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Cover image via Ken Richardson.
Thousands of people in Midtown Manhattan were plunged into darkness Saturday as an enormous blackout knocked out power to more than 30 blocks of the city from Times Square to the Upper West Side.
Within that area are many of the cities most famous Broadway theatres and concert halls including Carnegie Hall, which lost power mid-concert despite the performance being a once-in-a-lifetime opportunity for those involved.
Despite the potential heartbreak of this scenario, Latter-day Saint blogger Greg Trimble shared how the musicians that were prepared to perform had the chance to share something else entirely:
Sometimes personal dreams are crushed in an instant.
It’s a once in a lifetime opportunity for a musician to play in Carnegie Hall.
In an instant, a large portion of Manhattan lost power and the lights went out just prior to the men, women, and children who had been practicing and anticipating this day for the last year of their life.
Thousands of dollars were spent in airfare for large families, hotel accommodations and other travel arrangements. Instruments were transported, hundreds and thousands of hours were invested. And every heart was tuned for an experience INSIDE that historic hall.
Everyone was evacuated from the hall. A logistical nightmare that no one could have prepared for. We waited anxiously in the humid heat, prayed the power would come back on, and lit up the city with music that lifted the congregating masses.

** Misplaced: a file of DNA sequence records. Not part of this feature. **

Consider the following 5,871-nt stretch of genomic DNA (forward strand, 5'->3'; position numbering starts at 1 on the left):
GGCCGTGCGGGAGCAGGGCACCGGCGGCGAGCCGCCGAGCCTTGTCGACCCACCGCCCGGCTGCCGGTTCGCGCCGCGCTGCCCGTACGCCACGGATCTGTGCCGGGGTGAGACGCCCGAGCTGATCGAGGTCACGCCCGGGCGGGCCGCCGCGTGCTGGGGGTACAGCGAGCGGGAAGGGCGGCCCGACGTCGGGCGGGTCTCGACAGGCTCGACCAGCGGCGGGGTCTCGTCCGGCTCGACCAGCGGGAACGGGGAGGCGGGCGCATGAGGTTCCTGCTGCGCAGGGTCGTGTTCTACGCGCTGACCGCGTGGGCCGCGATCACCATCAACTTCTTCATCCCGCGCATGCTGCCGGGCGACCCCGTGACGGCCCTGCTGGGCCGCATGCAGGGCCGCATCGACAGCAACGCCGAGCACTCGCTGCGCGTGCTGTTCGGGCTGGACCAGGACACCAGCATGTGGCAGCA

As time went on and it started to get dark, Brandon Stewart stood up on a chair and announced that the hall would be cancelling the concert.
There was palpable pain that went through the air as he said those words. So many sacrifices seemingly dashed in an instant.
And then in true form, Brandon, this Juilliard graduate stopped and said, “but we’re going to leave this city with ‘I Believe in Christ’… and we’re going to let it rip.”
Certainly, people will call it a coincidence. But I learned that this is the first time in the history of this historic hall that they have ever had to cancel a concert because of a blackout.
When we got back to our hotel, a local worker told us without us asking that NYC hasn’t seen a blackout like this in 15 years.
The power was eventually restored near the time that the concert would have ended had it proceeded as planned.
My belief is that God moved a lot of really good people at their own expense to a place on this planet in which a message of hope and faith in Christ could be fully syndicated.
Millions have now heard this message. Here’s another look of that parting song… in its entirety.